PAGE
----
Some diseases are directly related to dysfunction in the immune system, like type 1 diabetes. T cells can function as important regulators of the immune system, and scientists have been trying to engineer them for use in disease therapeutics; in some disorders, hyperactive T cells attack healthy tissue in the body, which can have devastating consequences on organ function.
"Instead of stimulating the immune system to seek and destroy cancer cells, treating autoimmune conditions will require programming a patient's own T cells to tell rogue immune cells to calm down," explained Dr. David Rawlings; he is Director of the Center for Immunity and Immunotherapies at Seattle Children's Research Institute and Chief of the Division of Immunology at Seattle Children's Hospital. Learn more from the video.
Utilizing existing gene-editing tools, Rawlings and colleagues have begun the process of creating T cells that may reverse the effects of type 1 diabetes, in which the pancreas is destroyed by immune cells. They are aiming for human clinical trials.
There are several kinds of T cells, and while regulatory T cells play a role in immune regulation, effector T cells are defensive responders to stimuli. In previous work by this group, gene editing successfully created T cells that could regulate other, dangerous effector T cells; those cells worked both in cells in culture and animal models. For this work, they are seeking to identify the deleterious effector T cells, and turn them into regulatory T cells.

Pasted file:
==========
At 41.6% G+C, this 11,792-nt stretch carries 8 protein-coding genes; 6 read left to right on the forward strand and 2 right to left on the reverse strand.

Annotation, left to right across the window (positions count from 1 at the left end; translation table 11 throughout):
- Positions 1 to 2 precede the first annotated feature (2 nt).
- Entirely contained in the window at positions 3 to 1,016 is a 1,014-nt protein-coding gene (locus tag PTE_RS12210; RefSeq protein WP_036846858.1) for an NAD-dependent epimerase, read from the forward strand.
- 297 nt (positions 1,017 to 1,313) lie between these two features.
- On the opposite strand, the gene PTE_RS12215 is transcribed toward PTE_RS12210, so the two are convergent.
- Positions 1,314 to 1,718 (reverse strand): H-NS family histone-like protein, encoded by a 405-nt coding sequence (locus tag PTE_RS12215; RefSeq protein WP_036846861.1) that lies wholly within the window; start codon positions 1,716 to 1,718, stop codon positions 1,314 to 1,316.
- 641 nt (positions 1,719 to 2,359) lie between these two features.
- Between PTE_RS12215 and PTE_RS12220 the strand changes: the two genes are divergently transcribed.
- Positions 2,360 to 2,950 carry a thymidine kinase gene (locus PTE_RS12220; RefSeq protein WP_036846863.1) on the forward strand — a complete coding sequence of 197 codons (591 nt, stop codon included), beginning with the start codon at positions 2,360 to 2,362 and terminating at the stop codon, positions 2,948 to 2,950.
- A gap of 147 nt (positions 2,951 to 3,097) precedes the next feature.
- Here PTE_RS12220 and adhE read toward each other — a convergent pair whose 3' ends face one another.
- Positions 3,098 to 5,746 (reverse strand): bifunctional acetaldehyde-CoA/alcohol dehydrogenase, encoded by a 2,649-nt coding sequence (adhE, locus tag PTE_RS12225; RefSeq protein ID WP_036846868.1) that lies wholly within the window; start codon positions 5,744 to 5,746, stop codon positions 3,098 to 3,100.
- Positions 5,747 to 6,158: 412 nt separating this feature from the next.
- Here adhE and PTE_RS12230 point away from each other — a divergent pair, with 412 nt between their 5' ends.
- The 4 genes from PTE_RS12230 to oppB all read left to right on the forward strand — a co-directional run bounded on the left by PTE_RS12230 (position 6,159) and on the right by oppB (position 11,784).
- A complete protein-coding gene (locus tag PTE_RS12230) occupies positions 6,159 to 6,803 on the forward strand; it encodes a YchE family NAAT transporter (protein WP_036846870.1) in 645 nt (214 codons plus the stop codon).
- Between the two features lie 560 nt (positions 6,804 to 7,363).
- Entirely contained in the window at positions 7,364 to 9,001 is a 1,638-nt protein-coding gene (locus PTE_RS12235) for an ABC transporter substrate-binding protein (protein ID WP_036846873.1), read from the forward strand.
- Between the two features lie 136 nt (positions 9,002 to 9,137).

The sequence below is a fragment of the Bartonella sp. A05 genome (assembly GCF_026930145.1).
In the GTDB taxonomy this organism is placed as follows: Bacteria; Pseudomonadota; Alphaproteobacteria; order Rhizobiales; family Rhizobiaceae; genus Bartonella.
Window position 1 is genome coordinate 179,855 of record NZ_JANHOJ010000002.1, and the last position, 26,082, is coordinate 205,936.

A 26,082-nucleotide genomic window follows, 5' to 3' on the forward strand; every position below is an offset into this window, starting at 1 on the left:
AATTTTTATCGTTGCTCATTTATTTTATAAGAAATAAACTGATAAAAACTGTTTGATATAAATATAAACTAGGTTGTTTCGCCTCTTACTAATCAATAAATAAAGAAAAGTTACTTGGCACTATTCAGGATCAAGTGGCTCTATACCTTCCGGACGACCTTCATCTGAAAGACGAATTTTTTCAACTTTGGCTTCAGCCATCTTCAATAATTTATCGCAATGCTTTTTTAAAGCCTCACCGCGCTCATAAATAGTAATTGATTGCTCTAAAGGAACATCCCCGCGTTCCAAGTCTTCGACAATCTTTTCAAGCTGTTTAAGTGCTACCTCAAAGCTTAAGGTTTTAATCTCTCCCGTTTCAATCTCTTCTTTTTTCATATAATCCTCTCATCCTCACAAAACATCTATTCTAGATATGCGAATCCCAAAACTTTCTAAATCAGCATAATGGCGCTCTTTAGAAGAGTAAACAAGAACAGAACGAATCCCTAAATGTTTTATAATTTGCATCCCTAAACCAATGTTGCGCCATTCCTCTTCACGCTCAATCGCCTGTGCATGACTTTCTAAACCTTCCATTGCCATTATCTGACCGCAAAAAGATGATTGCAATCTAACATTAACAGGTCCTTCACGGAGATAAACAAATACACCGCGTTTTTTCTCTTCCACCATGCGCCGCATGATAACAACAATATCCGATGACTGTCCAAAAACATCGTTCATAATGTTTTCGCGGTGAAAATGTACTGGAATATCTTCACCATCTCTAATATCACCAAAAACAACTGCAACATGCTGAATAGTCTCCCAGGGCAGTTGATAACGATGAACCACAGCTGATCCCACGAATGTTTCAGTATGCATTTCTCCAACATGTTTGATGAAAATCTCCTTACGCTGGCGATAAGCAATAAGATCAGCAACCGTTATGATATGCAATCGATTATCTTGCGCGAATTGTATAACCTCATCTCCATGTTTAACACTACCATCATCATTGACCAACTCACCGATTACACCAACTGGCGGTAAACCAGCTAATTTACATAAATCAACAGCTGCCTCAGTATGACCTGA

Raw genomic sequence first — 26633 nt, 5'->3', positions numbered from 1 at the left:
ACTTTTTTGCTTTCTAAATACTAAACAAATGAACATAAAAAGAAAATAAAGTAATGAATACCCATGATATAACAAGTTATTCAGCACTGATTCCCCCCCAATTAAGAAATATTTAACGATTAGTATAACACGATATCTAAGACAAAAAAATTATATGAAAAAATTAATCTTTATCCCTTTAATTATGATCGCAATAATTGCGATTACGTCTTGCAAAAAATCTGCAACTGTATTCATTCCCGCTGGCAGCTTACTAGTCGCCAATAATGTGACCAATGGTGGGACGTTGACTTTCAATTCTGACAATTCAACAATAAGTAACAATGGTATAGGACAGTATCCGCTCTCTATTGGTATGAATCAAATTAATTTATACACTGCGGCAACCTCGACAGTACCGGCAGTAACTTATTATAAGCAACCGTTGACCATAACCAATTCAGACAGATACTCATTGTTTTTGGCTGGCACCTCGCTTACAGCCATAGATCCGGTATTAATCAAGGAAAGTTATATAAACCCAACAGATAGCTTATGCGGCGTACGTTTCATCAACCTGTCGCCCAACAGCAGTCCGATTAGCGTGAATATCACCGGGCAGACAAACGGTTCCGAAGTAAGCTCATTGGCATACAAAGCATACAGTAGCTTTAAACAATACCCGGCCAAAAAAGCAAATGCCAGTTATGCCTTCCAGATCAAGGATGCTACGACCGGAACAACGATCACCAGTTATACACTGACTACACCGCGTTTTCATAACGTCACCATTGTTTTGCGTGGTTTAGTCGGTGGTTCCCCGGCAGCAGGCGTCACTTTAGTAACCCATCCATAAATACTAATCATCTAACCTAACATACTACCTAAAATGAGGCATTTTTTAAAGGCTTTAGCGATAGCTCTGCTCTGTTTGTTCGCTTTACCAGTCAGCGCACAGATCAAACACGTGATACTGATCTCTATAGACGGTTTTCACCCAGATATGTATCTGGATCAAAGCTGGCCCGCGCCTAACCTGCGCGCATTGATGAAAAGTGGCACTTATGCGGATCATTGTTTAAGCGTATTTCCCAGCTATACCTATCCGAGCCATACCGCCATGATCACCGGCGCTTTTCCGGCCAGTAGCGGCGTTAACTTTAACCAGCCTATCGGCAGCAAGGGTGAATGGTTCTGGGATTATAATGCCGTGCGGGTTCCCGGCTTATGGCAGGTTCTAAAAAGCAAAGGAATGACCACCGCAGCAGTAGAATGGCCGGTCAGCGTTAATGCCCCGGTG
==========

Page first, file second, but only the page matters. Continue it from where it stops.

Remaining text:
"These engineered regulatory T cells, when returned to a diabetic's body, would have the potential to stop effector T cells from destroying the insulin-producing cells," explained Rawlings. "We believe these cells could be used to treat type 1 diabetes as it begins, possibly leading to a long-term cure."
The scientists wanted to hone in on the immune cells of the pancreas only. They turned to Dr. Jane Buckner, president of Benaroya Research Institute, and her colleagues for assistance.
"The benefit of using regulatory T cells for therapy is that the T cells can focus immune suppression to a specific organ without impairing the entire immune system," noted Buckner. "For type 1 diabetes, we want to ensure the engineered T cells travel to the pancreas and stop any T-cell attacks in the pancreas, leaving healthy immune cells untouched."
The scientists want to see this work eventually applied to patients so their lives will be improved. "The ultimate goal of this research is to bring an engineered regulatory T-cell immunotherapy to patients," said Rawlings.
Cures are rare in medicine, but delivering modified regulatory T cells to patients could free them from a lifetime of monitoring insulin levels if it works as well as could be expected.
"It's hard dealing with type 1 diabetes every day," said thirteen-year-old Juliana Graceffo, who has type 1 diabetes and must be constantly vigilant. "A cure would mean that I don't have to think about diabetes all the time, and I can just be normal."